As the inpatient only (IPO) list is phased out over the next three years, Ambulatory Surgery Center (ASC) leaders face increasing pressure to adapt and make solid decisions that balance financial health, patient needs, and provider expectations.
CMS implemented changes including removing 298 musculoskeletal related services — all 1,700 on the IPO list are scheduled to be phased out and open to be performed in the outpatient setting (when clinically appropriate) by 2024. We've seen the list of payable procedures expand to include services such as total hip arthroplasty, implantation or replacement of carotid sinus baroreflex activation devices, and autologous chondrocyte knee implantations, among others.
To adapt and ensure that centers are positioned to take advantage of emerging opportunities, leaders should be prepared to make adjustments in three key areas. These changes mean a new normal for ASCs and the need to rethink how they approach multiple areas including:
Long-term capital and labor planning
How does your current approach make room for growth and expansion? Who will be involved in these decisions and do you have the relationships, technical resources, and expertise in place to make smart decisions?
The next three years kick off a period of complex financial challenges. Do you have the software and personnel needed to perform budgeting and forecasting so that you continue to meet and exceed financial goals? If not, what changes need to be made today to prepare and plan?
Coding and training needs
As CMS continues to roll out additions to the list of procedures that are payable in the ASC setting, billers and coders will need to be trained on proper use of new codes, payor requirements, and appeal processes.
For example, beginning on Jan 1, 2021, CMS has exempted procedures removed from the IPO list from denials and audits including RAC reviews for “patient status" and site-of-service claim denials under Medicare Part A. The agency is also continuing to apply the "two-midnight" rule or case-by-case exceptions.
ASC supplier relationship management
To adapt to the potential volume and types of services offered, most ASCs will benefit from rethinking their approach to procuring outpatient supplies. This will entail evaluating their supplier relationships to prioritize flexibility, clinical insights, and identifying the organizations that can best support operational excellence through change.
Developing patient and provider awareness
Building and managing awareness of the shifts in the procedures offered by your ASC will be critical in attracting talent, supporting your current physician relationships, and ensuring your patients have the information they need to make the best decisions possible as modern healthcare consumers.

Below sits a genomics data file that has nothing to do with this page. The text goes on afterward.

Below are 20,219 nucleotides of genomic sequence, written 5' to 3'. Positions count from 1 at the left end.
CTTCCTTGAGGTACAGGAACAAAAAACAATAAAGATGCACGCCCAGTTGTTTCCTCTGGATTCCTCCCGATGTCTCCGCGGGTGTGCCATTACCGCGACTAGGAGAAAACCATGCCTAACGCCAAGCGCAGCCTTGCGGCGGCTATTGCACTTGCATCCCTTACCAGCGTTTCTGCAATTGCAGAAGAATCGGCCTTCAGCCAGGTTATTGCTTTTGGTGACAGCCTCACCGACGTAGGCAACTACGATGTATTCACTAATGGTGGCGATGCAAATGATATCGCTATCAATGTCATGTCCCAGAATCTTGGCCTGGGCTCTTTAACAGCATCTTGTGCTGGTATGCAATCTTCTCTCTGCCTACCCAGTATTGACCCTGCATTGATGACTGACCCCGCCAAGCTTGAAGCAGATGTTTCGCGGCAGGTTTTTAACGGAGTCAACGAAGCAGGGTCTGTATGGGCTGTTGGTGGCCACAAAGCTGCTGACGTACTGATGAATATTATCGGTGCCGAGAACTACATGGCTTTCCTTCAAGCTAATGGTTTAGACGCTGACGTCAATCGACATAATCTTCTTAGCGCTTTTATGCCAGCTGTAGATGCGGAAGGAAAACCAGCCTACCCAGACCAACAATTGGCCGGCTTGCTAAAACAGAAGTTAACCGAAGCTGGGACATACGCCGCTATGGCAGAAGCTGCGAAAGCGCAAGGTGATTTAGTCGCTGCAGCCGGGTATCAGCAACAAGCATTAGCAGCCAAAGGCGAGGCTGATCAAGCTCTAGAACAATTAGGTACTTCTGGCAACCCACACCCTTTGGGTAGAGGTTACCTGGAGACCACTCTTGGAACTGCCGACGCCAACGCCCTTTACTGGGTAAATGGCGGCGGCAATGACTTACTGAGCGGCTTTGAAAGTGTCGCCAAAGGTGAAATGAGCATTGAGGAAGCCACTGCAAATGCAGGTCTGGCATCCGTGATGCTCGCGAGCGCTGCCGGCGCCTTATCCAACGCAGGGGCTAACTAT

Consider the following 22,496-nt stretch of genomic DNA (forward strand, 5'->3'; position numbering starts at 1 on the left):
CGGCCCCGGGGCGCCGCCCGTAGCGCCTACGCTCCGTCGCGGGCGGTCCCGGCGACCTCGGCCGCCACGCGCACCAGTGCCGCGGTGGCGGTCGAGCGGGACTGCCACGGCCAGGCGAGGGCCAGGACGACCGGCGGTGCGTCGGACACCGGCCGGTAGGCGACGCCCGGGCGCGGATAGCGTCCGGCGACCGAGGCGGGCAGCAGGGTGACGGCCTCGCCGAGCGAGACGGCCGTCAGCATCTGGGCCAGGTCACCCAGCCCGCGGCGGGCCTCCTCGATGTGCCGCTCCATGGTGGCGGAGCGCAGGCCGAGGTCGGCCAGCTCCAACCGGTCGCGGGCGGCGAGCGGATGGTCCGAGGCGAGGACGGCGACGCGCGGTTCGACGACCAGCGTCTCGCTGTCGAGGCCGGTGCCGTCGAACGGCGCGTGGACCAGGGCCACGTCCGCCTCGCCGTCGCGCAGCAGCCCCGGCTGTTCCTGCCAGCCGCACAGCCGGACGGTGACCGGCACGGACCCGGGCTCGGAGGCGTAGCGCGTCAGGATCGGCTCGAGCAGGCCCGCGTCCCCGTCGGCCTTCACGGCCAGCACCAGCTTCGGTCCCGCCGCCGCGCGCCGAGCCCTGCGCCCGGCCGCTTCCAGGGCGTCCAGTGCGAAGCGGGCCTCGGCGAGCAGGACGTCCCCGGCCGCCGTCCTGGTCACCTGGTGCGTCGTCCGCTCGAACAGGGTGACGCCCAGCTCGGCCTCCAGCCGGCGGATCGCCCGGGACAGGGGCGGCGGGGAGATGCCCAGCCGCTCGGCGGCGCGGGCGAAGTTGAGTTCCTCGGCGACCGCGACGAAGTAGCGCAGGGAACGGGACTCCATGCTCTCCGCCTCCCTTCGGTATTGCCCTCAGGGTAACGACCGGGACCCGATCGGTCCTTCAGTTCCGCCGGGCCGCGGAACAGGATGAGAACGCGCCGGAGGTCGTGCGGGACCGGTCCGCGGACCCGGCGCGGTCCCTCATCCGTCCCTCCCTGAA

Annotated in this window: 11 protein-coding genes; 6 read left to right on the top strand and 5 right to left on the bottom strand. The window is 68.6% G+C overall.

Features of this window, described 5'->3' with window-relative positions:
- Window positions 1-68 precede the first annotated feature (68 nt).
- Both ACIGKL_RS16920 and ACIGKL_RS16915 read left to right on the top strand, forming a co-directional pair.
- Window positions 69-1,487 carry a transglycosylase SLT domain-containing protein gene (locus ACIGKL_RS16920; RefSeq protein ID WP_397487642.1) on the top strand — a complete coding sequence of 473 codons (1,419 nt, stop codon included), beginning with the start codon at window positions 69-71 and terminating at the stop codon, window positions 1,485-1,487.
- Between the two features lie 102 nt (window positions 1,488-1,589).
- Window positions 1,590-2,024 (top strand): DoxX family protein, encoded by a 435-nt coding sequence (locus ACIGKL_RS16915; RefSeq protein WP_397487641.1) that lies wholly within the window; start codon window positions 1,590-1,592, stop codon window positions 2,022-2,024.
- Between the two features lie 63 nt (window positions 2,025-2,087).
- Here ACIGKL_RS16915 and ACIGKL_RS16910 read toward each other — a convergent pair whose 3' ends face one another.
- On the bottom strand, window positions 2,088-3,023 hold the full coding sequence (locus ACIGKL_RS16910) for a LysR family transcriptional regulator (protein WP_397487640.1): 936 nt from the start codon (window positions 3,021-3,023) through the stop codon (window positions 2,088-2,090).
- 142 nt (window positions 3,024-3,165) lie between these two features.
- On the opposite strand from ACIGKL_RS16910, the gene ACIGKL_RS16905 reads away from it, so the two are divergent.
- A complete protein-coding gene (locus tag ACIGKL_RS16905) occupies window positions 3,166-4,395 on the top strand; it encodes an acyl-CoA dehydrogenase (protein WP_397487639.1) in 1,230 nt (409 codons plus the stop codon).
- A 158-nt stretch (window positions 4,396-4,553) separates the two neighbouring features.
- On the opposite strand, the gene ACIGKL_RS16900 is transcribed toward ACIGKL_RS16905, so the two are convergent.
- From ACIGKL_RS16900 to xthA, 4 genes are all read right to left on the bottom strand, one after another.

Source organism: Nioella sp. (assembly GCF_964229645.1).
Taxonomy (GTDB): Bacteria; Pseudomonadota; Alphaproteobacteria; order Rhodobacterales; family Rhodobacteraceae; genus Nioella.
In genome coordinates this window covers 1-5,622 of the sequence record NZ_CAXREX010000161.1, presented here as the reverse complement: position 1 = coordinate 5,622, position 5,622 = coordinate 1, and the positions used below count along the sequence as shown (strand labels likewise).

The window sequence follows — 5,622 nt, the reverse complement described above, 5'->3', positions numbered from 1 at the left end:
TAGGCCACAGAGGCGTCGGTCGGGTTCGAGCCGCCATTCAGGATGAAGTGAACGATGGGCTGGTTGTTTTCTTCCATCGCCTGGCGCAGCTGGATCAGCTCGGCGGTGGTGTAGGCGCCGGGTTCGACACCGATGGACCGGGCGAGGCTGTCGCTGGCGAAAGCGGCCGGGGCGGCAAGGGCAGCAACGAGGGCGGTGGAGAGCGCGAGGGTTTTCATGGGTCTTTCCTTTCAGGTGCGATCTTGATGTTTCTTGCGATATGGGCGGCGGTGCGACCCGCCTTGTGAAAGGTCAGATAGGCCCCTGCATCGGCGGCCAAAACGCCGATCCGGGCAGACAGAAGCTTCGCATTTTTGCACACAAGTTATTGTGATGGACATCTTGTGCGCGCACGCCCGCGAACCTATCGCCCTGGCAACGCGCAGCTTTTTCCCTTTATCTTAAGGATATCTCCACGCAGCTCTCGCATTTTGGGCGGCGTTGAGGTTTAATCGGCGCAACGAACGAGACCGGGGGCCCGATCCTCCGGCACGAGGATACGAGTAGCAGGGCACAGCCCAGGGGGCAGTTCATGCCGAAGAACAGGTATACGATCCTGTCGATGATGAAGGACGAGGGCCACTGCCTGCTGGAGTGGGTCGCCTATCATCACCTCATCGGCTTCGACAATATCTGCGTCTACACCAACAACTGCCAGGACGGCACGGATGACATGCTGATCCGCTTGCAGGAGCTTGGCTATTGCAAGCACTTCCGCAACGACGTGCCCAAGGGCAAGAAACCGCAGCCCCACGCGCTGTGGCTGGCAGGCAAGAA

Much of the work here will involve dispelling myths about the end of the IPO list across multiple stakeholder groups.
- Patients will need to understand that procedures performed in the ASC are no less safe and no lower in quality than those performed in inpatient settings.
- Surgeons may need clear discussions to understand that their fee is still billed to part B, leaving their payment independent of the site of service.
- Internal hospital teams will need to have clear discussions about how the shift of volumes from inpatient to outpatient will impact operations, training, capital planning, cash flows, etc.
Planning for expanded service
All of this will hinge on how the list of expanded services will be applied at an individual ASC and how to best support strategic goals based on the shift in services that are offered. This will require the alignment of budgeting with strategic planning to support ongoing assessment of clinical and financial performance through the phasing out of the IPO and beyond. This initiative should rest on solid benchmarking and key performance indicators (KPIs), establishing baselines as quickly as possible, and choosing the best technology to support the shift.
The next few years are going to be a time of endless questions for ASCs, but also a time to evolve along with the industry. To learn more about how to identify the answers that best serve your centers' needs, start here.
Be sure to join us for the upcoming Becker's webinar with experts from Cardinal Health, as we discuss insights on building and opening a new ASC